Make your way from Italy’s original capital to the heart of the Renaissance. Learn about taking the train from Turin to Florence.
After visiting the royal palaces of Turin, head into the middle of Tuscany to surround yourself with Renaissance art and invention. Travel by train and avoid unnecessary hassle.
Trains from Turin to Florence travel more than 285 miles (486 km), passing through Bologna and Milan along the way, but that same trip would take at least two hours longer by car than by train. Additionally, taking the train means not having to navigate or stop for fuel. It’s really the most cost-effective solution.
Frequent Trains from Turin to Florence
The high-speed Alta Velocità (AV) trains operated by Trenitalia connect Turin’s Porta Nuova station with Florence’s Santa Maria Novella station, departing Turin 1-2 times per hour in the mornings and once per hour in the afternoons of most weekdays.
There are also InterCity and Regionale trains making this trip, typically with a transfer en route. In total, there are 33 trains leaving Turin for Florence each day, with the first departing Turin at 5:50 a.m. and the last at 7:10 p.m. The fastest option, the AV trains, make the trip in less than three hours. Tickets for this route range from $46-81.
Italo trains depart from Turin’s Porta Nuova and Porta Susa stations bound for Florence’s Santa Maria Novella station 5 times per day. The journey takes 3 hours.
Note that weekends and holidays typically mean less frequent service and sometimes longer travel times.
Direct Trains from Turin to Florence
Most of the trains from Turin to Florence are direct, though there are stops between the two cities. Some of the options do require a train change - typically in Milan or Bologna - and some of these are AV trains, not just the slower InterCity or Regionale trains. Be sure to pay careful attention to the ticket options when you’re booking your itinerary to know whether you’ll need to change trains at any point or not.
Amenities on Trains from Turin to Florence
The top of the line AV trains are Frecciarossa, and these train cars all come with air conditioning and power outlets in the seats for your convenience. There are both 1st-class and 2nd-class cars (1st-class passengers get a free drink and a choice of newspaper), and a cafe car that's available to all passengers.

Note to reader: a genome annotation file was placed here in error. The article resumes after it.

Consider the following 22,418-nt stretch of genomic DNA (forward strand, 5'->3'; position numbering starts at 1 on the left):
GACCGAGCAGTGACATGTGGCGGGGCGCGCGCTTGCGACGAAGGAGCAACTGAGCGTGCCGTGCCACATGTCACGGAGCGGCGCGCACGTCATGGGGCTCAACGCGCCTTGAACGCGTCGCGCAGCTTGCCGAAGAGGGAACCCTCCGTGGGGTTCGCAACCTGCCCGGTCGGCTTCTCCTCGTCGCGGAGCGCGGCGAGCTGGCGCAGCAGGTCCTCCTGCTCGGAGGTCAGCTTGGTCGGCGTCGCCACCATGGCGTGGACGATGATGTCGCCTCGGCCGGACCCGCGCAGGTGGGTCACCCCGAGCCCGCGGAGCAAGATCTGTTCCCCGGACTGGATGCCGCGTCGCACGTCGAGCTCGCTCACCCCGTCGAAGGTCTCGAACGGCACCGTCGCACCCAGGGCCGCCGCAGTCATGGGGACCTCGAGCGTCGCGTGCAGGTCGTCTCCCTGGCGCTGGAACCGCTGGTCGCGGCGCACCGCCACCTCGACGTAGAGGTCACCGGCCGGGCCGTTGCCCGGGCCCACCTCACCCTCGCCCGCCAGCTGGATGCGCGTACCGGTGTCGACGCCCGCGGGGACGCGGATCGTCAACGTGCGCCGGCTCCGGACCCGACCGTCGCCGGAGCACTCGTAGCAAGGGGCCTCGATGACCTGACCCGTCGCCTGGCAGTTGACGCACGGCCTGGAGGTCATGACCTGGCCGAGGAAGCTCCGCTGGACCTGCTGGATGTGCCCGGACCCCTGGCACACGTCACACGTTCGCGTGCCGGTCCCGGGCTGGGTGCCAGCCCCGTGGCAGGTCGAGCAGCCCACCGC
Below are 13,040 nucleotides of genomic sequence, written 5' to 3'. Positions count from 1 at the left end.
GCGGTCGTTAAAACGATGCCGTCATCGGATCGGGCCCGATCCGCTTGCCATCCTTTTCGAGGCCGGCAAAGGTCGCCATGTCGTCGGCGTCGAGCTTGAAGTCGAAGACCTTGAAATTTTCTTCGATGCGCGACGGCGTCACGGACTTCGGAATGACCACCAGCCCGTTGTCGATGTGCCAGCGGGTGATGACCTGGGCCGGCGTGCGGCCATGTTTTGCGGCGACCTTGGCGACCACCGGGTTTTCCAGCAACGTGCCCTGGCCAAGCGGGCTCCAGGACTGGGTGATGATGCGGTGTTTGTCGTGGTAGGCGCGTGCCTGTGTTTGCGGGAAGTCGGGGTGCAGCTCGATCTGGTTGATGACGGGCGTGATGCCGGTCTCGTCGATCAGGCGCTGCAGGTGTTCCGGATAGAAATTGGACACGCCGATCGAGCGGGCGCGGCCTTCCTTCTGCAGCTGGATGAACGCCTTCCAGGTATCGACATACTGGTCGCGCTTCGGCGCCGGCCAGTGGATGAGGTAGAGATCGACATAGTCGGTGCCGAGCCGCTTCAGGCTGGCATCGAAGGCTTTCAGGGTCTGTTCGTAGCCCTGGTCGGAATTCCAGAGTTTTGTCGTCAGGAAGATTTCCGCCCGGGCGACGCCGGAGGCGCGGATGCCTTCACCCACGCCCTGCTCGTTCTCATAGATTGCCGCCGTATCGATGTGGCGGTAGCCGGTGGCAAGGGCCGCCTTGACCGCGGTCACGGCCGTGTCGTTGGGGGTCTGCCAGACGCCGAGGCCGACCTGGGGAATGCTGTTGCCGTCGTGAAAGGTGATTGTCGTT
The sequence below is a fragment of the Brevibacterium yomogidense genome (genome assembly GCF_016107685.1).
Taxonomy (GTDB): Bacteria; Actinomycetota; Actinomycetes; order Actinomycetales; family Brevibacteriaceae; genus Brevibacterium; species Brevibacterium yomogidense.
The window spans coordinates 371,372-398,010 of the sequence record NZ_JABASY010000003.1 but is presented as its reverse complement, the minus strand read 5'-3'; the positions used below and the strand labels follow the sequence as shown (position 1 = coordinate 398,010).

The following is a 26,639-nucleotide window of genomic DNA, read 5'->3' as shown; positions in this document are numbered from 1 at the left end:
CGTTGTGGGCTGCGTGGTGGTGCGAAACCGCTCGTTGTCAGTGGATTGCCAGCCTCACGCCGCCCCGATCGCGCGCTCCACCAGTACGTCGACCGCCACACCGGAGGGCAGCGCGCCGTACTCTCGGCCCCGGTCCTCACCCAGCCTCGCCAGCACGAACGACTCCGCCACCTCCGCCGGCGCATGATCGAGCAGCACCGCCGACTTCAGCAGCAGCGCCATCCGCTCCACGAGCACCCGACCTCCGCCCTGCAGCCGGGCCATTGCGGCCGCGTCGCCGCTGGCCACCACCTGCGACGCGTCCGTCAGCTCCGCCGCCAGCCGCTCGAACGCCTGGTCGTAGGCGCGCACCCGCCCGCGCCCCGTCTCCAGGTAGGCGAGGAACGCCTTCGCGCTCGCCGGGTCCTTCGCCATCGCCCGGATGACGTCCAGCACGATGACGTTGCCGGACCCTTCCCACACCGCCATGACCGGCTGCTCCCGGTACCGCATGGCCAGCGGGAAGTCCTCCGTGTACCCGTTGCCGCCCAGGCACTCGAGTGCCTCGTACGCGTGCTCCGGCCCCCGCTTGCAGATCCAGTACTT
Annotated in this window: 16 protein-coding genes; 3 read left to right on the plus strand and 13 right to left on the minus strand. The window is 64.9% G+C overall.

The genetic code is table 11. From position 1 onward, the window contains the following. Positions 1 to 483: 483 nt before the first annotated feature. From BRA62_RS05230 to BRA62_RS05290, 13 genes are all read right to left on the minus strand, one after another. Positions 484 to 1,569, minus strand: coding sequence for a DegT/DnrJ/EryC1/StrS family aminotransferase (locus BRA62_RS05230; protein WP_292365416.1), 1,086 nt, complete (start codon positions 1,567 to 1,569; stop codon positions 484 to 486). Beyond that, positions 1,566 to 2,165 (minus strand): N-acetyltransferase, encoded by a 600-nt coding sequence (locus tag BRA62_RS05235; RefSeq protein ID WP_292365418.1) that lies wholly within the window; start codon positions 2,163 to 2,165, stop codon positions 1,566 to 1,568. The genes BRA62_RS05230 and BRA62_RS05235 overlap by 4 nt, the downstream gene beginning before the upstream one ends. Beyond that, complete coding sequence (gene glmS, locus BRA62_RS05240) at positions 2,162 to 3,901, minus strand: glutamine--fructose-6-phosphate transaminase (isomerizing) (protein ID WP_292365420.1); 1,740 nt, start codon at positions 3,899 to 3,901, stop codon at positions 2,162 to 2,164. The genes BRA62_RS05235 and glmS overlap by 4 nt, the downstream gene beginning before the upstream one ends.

Turin and Florence Train Stations
Torino Porta Nuova is Turin's main station, and third only to Roma Termini and Milano Centrale in terms of overall passenger traffic. There are several bus and tram lines that stop outside the station to make it easier to get around the city, and there's also a Metro (subway) station underneath the train station itself.
Torino Porta Susa is Turin's secondary station--it's where most of the trains to and from Milan are. There are bus lines that stop at the station.
Florence's Santa Maria Novella station, the main train station in the city, is close to the historic center, and the street in front of the station is a major hub for city and regional buses, making it easy to get to and from the station if you're traveling light.
See below for details on traveling from Turin to Florence by train.
Frequently Asked Questions (FAQs) About Train Travel in Italy
From seat assignments and luggage space to the different types of tickets, here are some of the most frequently asked questions about train travel in Italy.
Arrival and Departure Train Destinations
Read on for information about Turin to Florence train stations.
Turin Porta Nuova Guide
Torino's main train station is the third-busiest in Italy and maintains its original 1864 design.Read More >>
Santa Maria Novella (SMN) Guide
The center of the Renaissance is also a popular Central Italy hub for rail connections.Read More >>
Things To Do in Florence
Check out deals on some of the best tours in Florence, the birthplace of the Renaissance and a city famous for its culture, art and architecture.
Uffizi Gallery No-Wait Tour
Discover all the art treasures of the Uffizi with this guided in-depth tour. This tour takes in all the art masterpieces of the Uffizi gallery (including works by Raphael, Caravaggio, and Titian).Book Now >>
Michelangelo's David & Accademia Gallery Tour
Take in the most famous attraction at the Galleria dell’Accademia—Michelangelo’s David—as well as other artworks on this highlight tour.Book Now >>
Hotels in Florence
From historic properties to contemporary design hotels, this beloved Tuscan city, birthplace of the Renaissance, has atmospheric accommodations options for all budgets and tastes.
St. Regis Florence
This elegant outpost of the St. Regis brand occupies a quiet corner of one of Florence’s best neighborhoods along the Arno River, ensuring a peaceful, luxurious experience right in the heart of the city.Book Now >>
Hotel Florence Brunelleschi
This luxury boutique property puts an emphasis on design, with dramatic views of the city crowding every soaring window; the rooms are cleverly designed to look outward.Book Now >>